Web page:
The field sobriety tests are tests administered by law enforcement in Minnesota to determine if there is probable cause to arrest a person for DWI. These tests were researched in the 1970s by the Southern California Research Institute and Standardized by the National Highway Traffic and Safety Administration. They have been thought of as a ‘reliable’ method of establishing probable cause for arrest under Minnesota Statute 169A.20 (driving while impaired).
The Horizontal Gaze Nystagmus (HGN)
The HGN Field Sobriety Test measures the response of the Nystagmus which is a rapid, oscillating, and involuntary movement of the eye. The Nystagmus is exaggerated with the use of alcohol and particular types of drugs. The officer checks the Nystagmus of your eye with a pen or similar tool in which you will follow only with your eyes at a comfortable distance. The officer is trained to examine each eye for Nystagmus as the officer moves the stimulus from side to side.
With this test the examiner is looking for three indicators in each eye. First your eyes must be moving smoothly across the field of vision. If your eyes wobble involuntarily, HGN might be present. Second, the officer is looking for whether the eye is consistently jerking involuntarily when it is held at the corner of your eye known as Maximum Deviation.
Lastly, the officer will notice a jerking of the eye perhaps around 45 degrees from the center and will continue to find the angle that onsets the jerk known as the angle of onset. Four or more clues within the HGN test and the officer will fail the person.
9-Step Walk and Turn Test
The 9 step walk and turn test is referred to as a Divided Attention test because it is structured to divide your physical attention, concentration of your physical performance, from your mental ability to follow directions. In theory, a sober person is more inclined to pass, as alcohol or drugs hinder your ability to concentrate on both at once.
As with these next field sobriety tests, the officer must stand away motionless as to not disrupt your balance and concentration. The suspect is assumed to be safe from traffic and must walk nine steps heel to toe with arms on their side along a clear line on the road and turn around and walk nine steps back in the same fashion. The officer administering the test should show you how to do it first. Failure to stay on the line, maintain your balance, or follow any instructions of the test will count against you in the scoring procedure.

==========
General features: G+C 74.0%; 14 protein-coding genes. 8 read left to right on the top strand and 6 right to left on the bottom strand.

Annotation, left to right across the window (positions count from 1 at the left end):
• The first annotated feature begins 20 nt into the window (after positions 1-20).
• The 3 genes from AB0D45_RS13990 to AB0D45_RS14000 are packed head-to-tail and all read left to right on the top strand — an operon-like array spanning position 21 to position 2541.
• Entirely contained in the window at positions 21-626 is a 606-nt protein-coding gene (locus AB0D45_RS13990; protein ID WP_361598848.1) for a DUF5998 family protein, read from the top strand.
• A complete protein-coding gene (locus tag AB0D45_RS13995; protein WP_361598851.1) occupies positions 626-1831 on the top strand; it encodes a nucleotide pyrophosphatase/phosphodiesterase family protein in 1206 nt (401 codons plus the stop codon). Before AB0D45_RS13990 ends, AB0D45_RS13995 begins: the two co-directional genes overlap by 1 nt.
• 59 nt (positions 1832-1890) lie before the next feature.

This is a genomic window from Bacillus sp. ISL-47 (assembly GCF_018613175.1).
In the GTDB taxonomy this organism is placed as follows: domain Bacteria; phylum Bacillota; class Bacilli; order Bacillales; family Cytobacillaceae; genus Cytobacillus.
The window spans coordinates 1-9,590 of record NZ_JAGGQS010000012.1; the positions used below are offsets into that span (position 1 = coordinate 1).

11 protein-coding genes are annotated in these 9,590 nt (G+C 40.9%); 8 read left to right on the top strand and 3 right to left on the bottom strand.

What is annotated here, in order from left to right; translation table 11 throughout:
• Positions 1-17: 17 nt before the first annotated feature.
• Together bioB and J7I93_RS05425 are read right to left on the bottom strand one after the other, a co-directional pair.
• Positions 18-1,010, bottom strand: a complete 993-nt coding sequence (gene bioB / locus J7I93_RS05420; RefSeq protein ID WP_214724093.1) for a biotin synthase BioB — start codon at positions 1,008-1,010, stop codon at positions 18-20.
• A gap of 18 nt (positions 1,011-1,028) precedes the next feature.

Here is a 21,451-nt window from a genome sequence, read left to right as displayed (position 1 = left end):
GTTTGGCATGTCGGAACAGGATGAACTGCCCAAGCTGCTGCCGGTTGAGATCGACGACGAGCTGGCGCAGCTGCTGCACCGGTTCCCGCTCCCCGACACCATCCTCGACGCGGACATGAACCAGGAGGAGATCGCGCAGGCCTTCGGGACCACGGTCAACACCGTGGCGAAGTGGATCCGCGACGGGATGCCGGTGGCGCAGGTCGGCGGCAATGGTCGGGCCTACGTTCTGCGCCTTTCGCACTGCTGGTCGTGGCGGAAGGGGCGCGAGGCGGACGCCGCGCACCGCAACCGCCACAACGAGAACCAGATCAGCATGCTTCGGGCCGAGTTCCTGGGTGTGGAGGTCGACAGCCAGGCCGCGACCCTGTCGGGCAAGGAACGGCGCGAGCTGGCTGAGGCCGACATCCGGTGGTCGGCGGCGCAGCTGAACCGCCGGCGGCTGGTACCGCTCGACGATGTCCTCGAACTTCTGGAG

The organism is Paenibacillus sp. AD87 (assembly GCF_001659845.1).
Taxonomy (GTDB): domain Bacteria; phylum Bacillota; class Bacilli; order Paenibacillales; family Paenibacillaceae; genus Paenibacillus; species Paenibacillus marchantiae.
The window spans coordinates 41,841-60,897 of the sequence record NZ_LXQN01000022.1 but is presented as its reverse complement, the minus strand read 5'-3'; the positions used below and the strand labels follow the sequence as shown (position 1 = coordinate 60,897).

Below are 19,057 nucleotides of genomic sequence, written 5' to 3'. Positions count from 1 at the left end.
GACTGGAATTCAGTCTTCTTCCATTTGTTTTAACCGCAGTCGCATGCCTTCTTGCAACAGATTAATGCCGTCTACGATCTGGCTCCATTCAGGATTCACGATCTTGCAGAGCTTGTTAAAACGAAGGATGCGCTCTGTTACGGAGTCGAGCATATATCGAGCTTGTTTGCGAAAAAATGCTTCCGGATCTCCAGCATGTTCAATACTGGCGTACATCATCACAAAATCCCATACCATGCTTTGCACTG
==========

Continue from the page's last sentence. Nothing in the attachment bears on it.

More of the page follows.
One Leg Stand
The first stage of the OLS test requires the officer to instruct the suspect on how it is done. The officer should demonstrate field sobriety tests and clarify that the suspect understands the instructions. In this test the suspect will be told not to begin until instructed to do so.
Then required to balance on one leg raising the foot about six inches off the ground, the suspect is instructed to count to thirty starting with ‘one-one-thousand, two-one-thousand, etc., etc.’ The officer will time the suspect watching for swaying of any kind, the use of hands for balance, hoping around to maintain balance and putting the foot down. These mistakes will count against you, and after thirty seconds the officer can decide to arrest you for having been driving while impaired.
Rosengren, Kohlmeyer & Hagen Law Office Chtd. | 507-625-5000 | rokolaw.com
Rosengren, Kohlmeyer & Hagen, Law Office Chtd (Roko Law) was founded in 2008 in Mankato, Minnesota. Firm partners, Christopher Rosengren, Jason Kohlmeyer and Thomas Hagen focus their practice the areas of Workers’ Compensation, Family Law and Criminal Law. Roko Law services clients all throughout southern Minnesota including: Mankato, Albert Lea, Fairmont, Faribault, New Ulm, Owatanna, Rochester, St. James, St. Peter, Waseca and Worthington.